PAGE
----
Come one, Come all!
Here's your chance to try out some adaptive trikes at the Cycle 4 CMT event!
This is Pete’s story, so we’ll let him tell it in his own words:
“My name is Pete Quinn from Massachusetts, and we’re here in Vermont at the Rikert Center on the Breadloaf Campus of Middlebury College, just in the foothills of Middlebury Gap. Today we’re going to try some recumbent trikes and have some fun on the trails here. It’s gonna be good, believe me.
“About five years ago I started to notice symptoms and problems with my movement. Since that time, my ability to remain active, which I’ve been my whole life, has really been tested, shall we say. I used to ski race in these mountains, I used to bike race in these mountains, and since I got my disease, it always kind of hurt me to ride in a car on these beautiful roads that I used to ride and race on. About a year ago, I don’t know what it was, but I started looking into these types of bikes. I have trouble walking, so I didn’t even know, when we came to Vermont in December to RAD-Innovations, I didn’t know if I’d get on the bike like this and I wouldn’t even be able to pedal one revolution. But we came up in the dead of winter, there was snow all around, it was cold, but fortunately, I learned I could pedal. We tried all these different trikes. And I ended up with the Hase Kettwiesel Cross STEPS, which is a recumbent trike with disc brakes, full suspension, and battery assist. That’s key: battery assist does not mean I sit back and I go for a ride. The battery will not kick in unless I’m working. I love that about the assist. I ended up coming home that weekend with the Kettwiesel. Since that time I’ve put 1450 miles on the Kettwiesel.
“I’ve been amazed by what it’s allowed me to do. It literally changed my life. From where I was six months ago, this is nothing short of a miracle. I mean, anything is possible. I’ve struggled to walk, even, but this gives me freedom, this gives me independence… two things that are critical for any person dealing with a disability or illness or anything else. I’m very, very lucky. This is a miracle. I laugh like a kid every time I sit down on the Kettwiesel. I’m riding around with a smile and people say, 'that looks like a lot of fun!' Yeah, damn straight it is!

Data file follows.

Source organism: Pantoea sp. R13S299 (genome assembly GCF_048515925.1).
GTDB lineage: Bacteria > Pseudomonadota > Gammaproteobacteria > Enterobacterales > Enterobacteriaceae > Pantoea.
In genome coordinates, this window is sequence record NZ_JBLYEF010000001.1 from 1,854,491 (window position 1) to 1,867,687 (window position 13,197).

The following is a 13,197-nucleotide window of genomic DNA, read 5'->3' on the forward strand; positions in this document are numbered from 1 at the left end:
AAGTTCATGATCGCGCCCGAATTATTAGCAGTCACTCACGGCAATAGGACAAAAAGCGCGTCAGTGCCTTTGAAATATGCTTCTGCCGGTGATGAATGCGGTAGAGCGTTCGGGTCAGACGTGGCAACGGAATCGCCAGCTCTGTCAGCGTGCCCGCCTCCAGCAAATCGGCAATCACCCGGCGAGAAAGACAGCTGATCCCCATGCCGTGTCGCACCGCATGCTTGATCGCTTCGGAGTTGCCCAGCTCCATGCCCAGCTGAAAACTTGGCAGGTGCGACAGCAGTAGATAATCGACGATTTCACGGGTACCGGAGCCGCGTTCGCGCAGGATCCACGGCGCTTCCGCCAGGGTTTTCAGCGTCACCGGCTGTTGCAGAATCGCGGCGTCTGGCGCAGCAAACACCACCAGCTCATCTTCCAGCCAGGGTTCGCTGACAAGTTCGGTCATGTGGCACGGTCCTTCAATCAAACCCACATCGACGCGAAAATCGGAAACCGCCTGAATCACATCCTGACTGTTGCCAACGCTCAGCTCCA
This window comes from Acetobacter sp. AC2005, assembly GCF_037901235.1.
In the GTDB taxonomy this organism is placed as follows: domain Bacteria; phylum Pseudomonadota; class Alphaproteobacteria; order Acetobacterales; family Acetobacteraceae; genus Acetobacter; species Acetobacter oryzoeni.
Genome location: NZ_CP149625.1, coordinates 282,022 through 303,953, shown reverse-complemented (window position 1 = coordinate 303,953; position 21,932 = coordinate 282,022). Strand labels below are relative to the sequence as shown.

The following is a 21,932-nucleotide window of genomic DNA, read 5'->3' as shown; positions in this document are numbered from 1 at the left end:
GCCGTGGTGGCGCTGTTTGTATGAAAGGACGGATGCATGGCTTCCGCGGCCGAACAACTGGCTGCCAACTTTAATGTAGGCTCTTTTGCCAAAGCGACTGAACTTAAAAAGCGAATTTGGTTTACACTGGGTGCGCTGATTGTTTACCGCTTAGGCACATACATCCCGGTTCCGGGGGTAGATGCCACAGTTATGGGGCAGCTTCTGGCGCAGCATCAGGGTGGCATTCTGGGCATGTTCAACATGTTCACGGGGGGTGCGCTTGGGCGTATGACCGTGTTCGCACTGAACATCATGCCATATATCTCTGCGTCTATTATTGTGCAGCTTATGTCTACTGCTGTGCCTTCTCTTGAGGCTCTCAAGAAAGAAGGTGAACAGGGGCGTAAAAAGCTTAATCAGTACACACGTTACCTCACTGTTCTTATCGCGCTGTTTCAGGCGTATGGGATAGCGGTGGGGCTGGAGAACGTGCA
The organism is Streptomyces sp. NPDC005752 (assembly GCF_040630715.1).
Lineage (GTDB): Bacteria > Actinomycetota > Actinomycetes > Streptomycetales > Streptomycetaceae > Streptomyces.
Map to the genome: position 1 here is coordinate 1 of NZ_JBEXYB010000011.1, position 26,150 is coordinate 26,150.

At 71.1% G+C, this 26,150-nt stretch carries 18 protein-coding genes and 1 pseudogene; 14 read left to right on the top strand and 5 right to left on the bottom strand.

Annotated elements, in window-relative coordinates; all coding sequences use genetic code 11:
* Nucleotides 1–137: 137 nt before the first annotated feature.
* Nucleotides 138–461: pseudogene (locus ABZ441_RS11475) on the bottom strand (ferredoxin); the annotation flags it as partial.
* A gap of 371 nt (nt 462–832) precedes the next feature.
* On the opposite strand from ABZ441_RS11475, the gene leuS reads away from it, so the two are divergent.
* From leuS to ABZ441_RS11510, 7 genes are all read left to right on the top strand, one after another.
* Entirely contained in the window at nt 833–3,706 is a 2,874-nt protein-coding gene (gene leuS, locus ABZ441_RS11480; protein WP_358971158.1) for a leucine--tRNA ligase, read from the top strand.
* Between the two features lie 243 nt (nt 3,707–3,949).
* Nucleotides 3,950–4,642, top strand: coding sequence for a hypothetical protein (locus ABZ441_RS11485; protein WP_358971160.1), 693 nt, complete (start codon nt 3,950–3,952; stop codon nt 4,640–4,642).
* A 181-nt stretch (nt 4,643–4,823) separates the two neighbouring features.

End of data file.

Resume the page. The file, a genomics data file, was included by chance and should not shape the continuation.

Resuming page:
“RAD-Innovations changed my life.”
It can be tough for individuals with cerebral palsy to find a sport they can participate in as kids, teens, or adults. You or your child might face limitations in terms of coordination, balance, motor ability due to spasticity, stiff muscles, or involuntary movements. Finding an activity that raises your heart rate can be a challenge.
The good news is that physical impairments do not have to prevent you from enjoying sports! There’s a whole world of adaptive sports designed for individuals with different levels of mobility. In this article we’ll introduce some of these sports and highlight one in particular: RaceRunning (also known as Frame Running), which is one of the most accessible and affordable sports out there for people with cerebral palsy.
What is Adaptive cycling?
Adaptive and inclusive cycling is a great way for individuals with disabilities to enjoy the freedom of movement and mobility. Bikes and trikes can be modified in a multitude of ways to suit the needs of any rider. No two disabilities are identical, so each adaptive bike is unique. Disability affects each and every one of us. Chances are good that you already know - or will soon meet - someone with a disability who could benefit from adaptive cycling equipment.
Adaptive bike and trike modifications make cycling a truly inclusive sport, allowing people of all ages and abilities to reap the many benefits of physical activity including fresh air, exercise, and social interaction. Using an adapted cycle is a fantastic way for everyone to have fun, gain more independence and enjoy a sense of freedom. Whatever type of cycle, adaptation, or support you need, there is likely to be a solution, whether you have a disability, lack balance, or want to improve your confidence.